Learning Astrophotography

An unexpected opportunity to learn astrophotography in the Bisti/De-Na-Zin Wilderness of New Mexico.

A starry night in the Bisti Badlands

An Unexpected Adventure

I don’t normally take road trips with strangers, but in this instance, I’m sure glad I did. A fellow female photographer reached out to my women’s photography group on Facebook in need of a last minute person to fill a space on an astrophotography tour to the Bisti/De-Na-Zin Wilderness. I had been wanting to visit this location for years, and learning astrophotography was something I had been planning to do. So a few days later, I hopped in a car with a new friend on an 8 hour road trip. It was an amazing experience!

It turns out Cristina and I had a lot in common. We both served in the military, loved travel and photography, and just clicked in a way that doesn’t happen often. Lucky for me, she has learned a lot about astrophotography and was willing to teach me her craft. She had booked a fantastic Navajo guide to show us around the beautiful hoodoos of the Bisti Badlands and I am so glad I took a leap of faith and went on this trip!

We had Kailo from Navajo Tours USA as our guide through this vast wilderness and I seriously would not recommend visiting this place without them! This is the desert, it is an extreme environment and it is very easy to get disoriented amongst the hoodoos. We spent two nights hiking and photographing different areas of the wilderness with Kailo. We saw so much beauty and learned so much from him.

Beginner Astrophotography Essentials

I learned a lot from my new friend but I still very much consider myself a beginner in astrophotography. If you are interested in learning astrophotography, I am including a list of the very basics to help get you started.

  • DSLR or mirrorless camera (and basic knowledge of operating in manual mode)
  • Wide angle lens
  • Tripod
  • Remote shutter release (or use timer delay in camera)
  • Extra camera battery
  • Headlamp (red light is helpful)
  • A dark sky location
  • Astrophotography software (free versions available)
  • Patience!

You will see a lot of expensive items listed in astrophotography articles and that’s fine. But if you want to try it out first before making a large investment, you can get started with this basic list. I will link to the book Cristina shared with me in the next section, it was very helpful in explaining the basics. I do not consider myself a teacher, so I will leave the instruction to the people that have taken time to write books and devote their careers to astrophotography.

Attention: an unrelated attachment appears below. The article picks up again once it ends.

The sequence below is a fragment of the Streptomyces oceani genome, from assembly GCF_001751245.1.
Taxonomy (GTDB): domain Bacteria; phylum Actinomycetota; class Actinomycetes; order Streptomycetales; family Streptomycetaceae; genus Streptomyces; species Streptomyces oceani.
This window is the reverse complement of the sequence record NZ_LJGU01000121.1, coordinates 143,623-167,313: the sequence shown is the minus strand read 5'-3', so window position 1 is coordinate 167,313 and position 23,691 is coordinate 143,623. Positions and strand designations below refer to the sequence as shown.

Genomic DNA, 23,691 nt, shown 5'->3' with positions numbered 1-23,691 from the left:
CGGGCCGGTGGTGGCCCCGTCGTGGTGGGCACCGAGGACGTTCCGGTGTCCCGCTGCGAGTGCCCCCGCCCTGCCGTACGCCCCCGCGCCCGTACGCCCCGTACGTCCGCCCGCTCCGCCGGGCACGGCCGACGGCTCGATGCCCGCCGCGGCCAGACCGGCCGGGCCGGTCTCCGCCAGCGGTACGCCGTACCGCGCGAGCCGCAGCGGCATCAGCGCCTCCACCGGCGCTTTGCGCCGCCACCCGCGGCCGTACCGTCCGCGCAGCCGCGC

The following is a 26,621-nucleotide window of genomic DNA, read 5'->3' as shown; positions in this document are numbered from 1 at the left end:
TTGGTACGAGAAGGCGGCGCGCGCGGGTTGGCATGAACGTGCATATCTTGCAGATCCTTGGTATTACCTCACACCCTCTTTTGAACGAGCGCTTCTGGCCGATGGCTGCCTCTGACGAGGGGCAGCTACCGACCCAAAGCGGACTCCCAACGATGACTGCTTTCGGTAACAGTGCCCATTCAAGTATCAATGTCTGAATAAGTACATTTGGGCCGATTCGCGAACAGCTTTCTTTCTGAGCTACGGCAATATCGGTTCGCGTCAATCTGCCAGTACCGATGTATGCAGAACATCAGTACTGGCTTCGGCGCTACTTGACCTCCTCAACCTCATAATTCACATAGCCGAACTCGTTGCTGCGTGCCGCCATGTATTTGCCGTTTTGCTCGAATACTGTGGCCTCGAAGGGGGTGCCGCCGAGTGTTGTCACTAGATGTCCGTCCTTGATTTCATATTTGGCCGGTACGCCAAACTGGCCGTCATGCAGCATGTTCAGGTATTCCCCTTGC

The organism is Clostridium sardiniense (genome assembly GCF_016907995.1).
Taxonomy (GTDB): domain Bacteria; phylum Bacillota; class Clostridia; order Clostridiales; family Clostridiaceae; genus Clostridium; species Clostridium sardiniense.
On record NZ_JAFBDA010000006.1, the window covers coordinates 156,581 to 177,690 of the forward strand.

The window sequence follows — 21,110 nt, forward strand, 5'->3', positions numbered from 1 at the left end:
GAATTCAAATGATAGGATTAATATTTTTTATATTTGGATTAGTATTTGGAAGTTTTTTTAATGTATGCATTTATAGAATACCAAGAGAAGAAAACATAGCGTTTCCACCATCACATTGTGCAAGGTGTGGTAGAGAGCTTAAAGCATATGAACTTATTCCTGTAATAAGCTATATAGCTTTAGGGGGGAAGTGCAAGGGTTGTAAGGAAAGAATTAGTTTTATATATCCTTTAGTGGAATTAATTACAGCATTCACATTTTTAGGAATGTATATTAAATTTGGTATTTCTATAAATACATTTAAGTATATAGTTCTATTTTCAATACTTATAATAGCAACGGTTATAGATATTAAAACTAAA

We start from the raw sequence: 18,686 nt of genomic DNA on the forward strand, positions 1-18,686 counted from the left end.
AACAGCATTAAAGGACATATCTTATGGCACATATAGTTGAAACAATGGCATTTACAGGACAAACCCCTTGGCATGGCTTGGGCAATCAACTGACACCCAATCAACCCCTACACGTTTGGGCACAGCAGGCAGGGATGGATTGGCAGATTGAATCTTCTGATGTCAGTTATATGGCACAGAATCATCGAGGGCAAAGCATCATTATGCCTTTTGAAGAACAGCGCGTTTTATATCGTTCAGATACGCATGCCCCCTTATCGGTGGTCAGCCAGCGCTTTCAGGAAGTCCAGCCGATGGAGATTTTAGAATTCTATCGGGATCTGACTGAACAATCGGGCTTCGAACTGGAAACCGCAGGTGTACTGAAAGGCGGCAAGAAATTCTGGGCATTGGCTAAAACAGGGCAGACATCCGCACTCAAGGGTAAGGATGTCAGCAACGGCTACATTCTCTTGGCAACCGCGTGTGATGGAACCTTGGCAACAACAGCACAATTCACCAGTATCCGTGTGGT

My Astrophotography Setup

I had both a Sony a7iii and a Nikon D810 for my first night photography adventure, both performed well. I used my Sony with a remote shutter release for the astro images and my Nikon for the landscape and sunset images. The only reason I chose the Sony for the night photos is that I was able to rent a wide angle lens for it on short notice. My tripod was a Promaster Specialist series that I had recently purchased. You do not need an expensive tripod with all the bells and whistles, but you do need one that is sturdy enough to hold the weight of your camera and lens combination. During the day we used the PhotoPills app on our phones to scout locations that would align well with the milky way once it got dark. If you haven’t used this app, it’s a great tool for photographers and inexpensive to purchase.

I tried a combination of techniques that I learned from my friend and the book she shared with me. I did shoot some single image long exposures of the stars and processed them with Lightroom and Photoshop. I also took multiple exposures of the stars and combined them with a long exposure noise reduction image of the foreground. This process is not as difficult as it sounds and there are free star stacking programs available online to help you combine the images. I waited way too long to learn this genre of photography because I mistakenly believed it was too difficult, don’t be like me!

The key takeaway for me as I learn this craft is patience. Remember, the stars are only visible in dark areas when the weather cooperates. And sometimes a few clouds can add an extra layer of interest to your images! So find a photography buddy, pick a beautiful location that you can photograph and enjoy before the sun sets, and just appreciate being out in nature with your camera!

If you have any questions about my experience or just want to chat photography, meet me in the comments! Happy shooting and stargazing!

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